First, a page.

“Before I didn’t know who to call or speak to so I would call the GP or 999 if I was worried. Because Vicky came to see me, she was able to really see what my life was like and offered to help me,” she said.
“She worked with the council for repairs to my flat, she looked at my benefits and helped me to claim so I have been able to make more improvements to my home. I’m exercising now and going out socially which I didn’t do before, I have even made some new friends.
“Now I know who to call if I’m worried or I don’t understand something, working with this service via my GP has made my life easier, better and happier – I like me now.”
Lincolnshire ICS brought together acute, community and mental health teams to reform local stroke services, helping patients with rehabilitation in their own home earlier and using digital solutions. As a result, they have seen the average length of stay for stroke patients in hospital fall from 13 days to just four and a half.
The linking up of systems is also playing a key role in bringing down elective backlogs, with the Croydon Elective Centre seeing around 300 patients every week from across South West London ICS – a 10 per cent increase on pre-pandemic levels.
The site has seen around 2,000 patients from neighbouring trusts with its own entrance, operating theatres and inpatient wards which were ‘Covid-protected’ during the pandemic to enable it to continue powering though backlogs.
Friday also marks another significant change, as NHS England & NHS Improvement becomes NHS England. The two organisations initially merged in April 2019.
While as part of the vital work to better integrate health and social care, the Health and Care Act also extends hospital discharge rights for patients and carers – including young carers for the first time. The act will ensure hospital trusts involve patients and carers in hospital discharge decisions when further care and support is needed and where appropriate.
Saffron Cordery, interim chief executive of NHS Providers, said, “Trust leaders know that the future lies in system working. Amid the many challenges facing health services today, working more closely with partner services presents opportunities to deliver better, more joined-up care for patients.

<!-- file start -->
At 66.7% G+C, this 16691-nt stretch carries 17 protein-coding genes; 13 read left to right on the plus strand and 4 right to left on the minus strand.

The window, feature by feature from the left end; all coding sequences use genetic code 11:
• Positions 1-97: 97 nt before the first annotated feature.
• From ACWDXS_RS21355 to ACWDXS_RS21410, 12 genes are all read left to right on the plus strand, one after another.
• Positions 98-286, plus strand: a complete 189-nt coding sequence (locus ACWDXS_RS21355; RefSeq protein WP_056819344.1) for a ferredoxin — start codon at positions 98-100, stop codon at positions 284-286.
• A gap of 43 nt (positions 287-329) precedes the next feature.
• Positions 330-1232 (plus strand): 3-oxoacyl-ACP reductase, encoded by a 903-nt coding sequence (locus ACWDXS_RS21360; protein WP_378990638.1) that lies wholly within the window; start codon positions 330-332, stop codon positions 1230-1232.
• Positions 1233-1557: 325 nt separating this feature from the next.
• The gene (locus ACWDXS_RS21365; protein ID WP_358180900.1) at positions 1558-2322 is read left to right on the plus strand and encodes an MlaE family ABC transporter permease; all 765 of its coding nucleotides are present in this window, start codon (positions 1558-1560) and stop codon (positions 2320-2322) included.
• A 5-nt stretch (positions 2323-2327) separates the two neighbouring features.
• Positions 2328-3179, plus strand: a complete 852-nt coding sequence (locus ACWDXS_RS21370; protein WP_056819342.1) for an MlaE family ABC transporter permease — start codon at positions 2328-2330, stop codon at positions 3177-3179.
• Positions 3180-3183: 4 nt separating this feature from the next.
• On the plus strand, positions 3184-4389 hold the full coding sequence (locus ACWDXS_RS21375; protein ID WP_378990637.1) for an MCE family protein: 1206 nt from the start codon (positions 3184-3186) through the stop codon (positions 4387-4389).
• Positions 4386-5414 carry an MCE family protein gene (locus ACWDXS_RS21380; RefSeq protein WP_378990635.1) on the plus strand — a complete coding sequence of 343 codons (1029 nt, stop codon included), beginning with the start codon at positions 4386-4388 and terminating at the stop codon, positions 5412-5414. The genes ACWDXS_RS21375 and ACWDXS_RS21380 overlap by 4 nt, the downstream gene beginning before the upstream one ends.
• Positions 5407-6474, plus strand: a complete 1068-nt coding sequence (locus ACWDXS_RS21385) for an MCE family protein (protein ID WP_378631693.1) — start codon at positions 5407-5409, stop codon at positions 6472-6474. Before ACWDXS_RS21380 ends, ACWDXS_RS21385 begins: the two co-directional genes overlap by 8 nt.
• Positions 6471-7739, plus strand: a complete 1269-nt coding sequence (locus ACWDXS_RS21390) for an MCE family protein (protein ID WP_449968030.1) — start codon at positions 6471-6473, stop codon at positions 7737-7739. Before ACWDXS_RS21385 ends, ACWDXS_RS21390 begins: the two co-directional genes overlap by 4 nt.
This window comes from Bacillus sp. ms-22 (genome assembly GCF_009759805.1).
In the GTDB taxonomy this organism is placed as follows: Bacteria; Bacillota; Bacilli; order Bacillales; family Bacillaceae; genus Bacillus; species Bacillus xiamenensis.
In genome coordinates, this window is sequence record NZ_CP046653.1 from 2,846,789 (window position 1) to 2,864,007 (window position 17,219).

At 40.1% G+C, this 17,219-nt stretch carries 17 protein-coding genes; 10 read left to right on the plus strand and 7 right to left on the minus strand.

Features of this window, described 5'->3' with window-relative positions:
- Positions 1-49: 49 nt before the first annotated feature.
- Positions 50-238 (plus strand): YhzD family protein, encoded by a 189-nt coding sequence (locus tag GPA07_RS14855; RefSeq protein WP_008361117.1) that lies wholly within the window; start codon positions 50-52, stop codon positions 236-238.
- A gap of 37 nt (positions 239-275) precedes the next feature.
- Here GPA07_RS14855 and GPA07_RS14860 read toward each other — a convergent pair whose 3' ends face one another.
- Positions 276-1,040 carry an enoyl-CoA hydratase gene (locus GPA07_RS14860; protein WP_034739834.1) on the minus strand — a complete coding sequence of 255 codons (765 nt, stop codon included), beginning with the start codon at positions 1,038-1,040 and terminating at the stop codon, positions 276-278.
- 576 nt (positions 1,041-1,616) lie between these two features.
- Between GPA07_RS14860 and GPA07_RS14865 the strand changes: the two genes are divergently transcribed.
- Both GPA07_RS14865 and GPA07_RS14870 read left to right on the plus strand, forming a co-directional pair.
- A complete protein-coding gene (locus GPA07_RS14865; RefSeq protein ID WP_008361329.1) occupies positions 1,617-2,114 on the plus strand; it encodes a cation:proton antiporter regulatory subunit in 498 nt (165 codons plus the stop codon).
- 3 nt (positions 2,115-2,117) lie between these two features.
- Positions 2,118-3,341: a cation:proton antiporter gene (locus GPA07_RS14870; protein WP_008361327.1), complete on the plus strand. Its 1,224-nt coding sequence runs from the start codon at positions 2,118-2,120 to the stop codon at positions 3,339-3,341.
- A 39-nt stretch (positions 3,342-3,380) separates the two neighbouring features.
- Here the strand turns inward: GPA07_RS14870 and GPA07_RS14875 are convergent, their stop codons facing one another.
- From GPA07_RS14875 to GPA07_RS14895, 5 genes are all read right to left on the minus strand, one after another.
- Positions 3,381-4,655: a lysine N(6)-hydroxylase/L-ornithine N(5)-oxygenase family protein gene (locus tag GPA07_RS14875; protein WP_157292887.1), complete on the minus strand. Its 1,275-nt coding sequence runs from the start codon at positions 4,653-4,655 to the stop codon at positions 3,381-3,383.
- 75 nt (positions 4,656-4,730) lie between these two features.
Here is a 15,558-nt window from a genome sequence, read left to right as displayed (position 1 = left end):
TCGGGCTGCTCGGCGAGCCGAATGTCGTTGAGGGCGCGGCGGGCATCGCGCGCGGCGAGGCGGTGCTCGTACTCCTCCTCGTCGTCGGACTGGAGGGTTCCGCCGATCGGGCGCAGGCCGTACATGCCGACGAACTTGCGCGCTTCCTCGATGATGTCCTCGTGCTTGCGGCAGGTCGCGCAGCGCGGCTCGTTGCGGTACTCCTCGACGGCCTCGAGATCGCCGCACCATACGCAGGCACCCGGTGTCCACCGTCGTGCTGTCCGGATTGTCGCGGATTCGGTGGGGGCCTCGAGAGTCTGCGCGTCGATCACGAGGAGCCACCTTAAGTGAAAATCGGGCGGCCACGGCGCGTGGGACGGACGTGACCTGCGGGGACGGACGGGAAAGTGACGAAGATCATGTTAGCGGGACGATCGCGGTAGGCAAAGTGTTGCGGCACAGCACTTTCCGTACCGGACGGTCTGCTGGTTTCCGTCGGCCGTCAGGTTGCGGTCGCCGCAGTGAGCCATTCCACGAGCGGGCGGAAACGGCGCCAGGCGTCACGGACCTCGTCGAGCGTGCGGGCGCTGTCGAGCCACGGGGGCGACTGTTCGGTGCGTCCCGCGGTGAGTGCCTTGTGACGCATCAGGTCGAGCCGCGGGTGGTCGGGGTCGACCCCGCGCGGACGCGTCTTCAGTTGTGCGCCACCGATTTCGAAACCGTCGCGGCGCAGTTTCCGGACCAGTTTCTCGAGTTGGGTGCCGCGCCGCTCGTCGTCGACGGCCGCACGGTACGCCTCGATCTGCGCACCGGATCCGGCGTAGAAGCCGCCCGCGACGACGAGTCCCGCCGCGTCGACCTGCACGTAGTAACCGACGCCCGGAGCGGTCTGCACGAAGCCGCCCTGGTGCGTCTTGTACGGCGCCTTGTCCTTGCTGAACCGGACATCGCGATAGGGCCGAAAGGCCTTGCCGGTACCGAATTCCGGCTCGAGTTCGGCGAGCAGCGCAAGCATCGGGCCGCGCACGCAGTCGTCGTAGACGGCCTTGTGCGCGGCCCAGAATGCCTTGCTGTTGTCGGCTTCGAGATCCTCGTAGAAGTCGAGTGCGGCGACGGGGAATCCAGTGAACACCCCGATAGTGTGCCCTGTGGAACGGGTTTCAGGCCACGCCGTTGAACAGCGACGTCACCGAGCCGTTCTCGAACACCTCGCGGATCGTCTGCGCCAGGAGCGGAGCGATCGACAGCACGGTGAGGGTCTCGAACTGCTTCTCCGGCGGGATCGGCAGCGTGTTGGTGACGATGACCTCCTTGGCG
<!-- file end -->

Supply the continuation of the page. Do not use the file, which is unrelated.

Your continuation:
“Joint working in systems will help the whole of the NHS to tackle inequalities and address deep-rooted disparities in people’s health and wellbeing across England.”
Louise Ansari, national director at Healthwatch England, said, “The introduction of Integrated Care Systems gives us a unique chance to feed people’s views into the planning and running of services.
“For instance, we know there’s a desire among the public to see services closer to where people live, making them more accessible and truly at the heart of communities. When services act on the experiences of those they serve, it results in better care.
“We are committed to playing our part, helping create a true partnership between services and the public. A partnership where communities are represented at every level of decision-making, those facing the greatest inequalities are heard and there is an ongoing conversation about how we can make care better together.”
Sarah Walter, director of the NHS Confederation’s ICS Network, said, “This is an important milestone in the development of the health and care service and our ICS leader members are raring to go to make a real difference for the communities that they serve.
“By bringing together system partners including the NHS, local authorities, and the voluntary sector as Integrated Care Systems we are creating much broader partnerships that will be focused on improving population health and tackling the fundamental causes of ill health, whether it be poor housing or isolation.
“Good health should not be the privilege of the rich, it should be for all, and ICS leaders are committed to addressing health inequalities and working together to improve the health of their population.”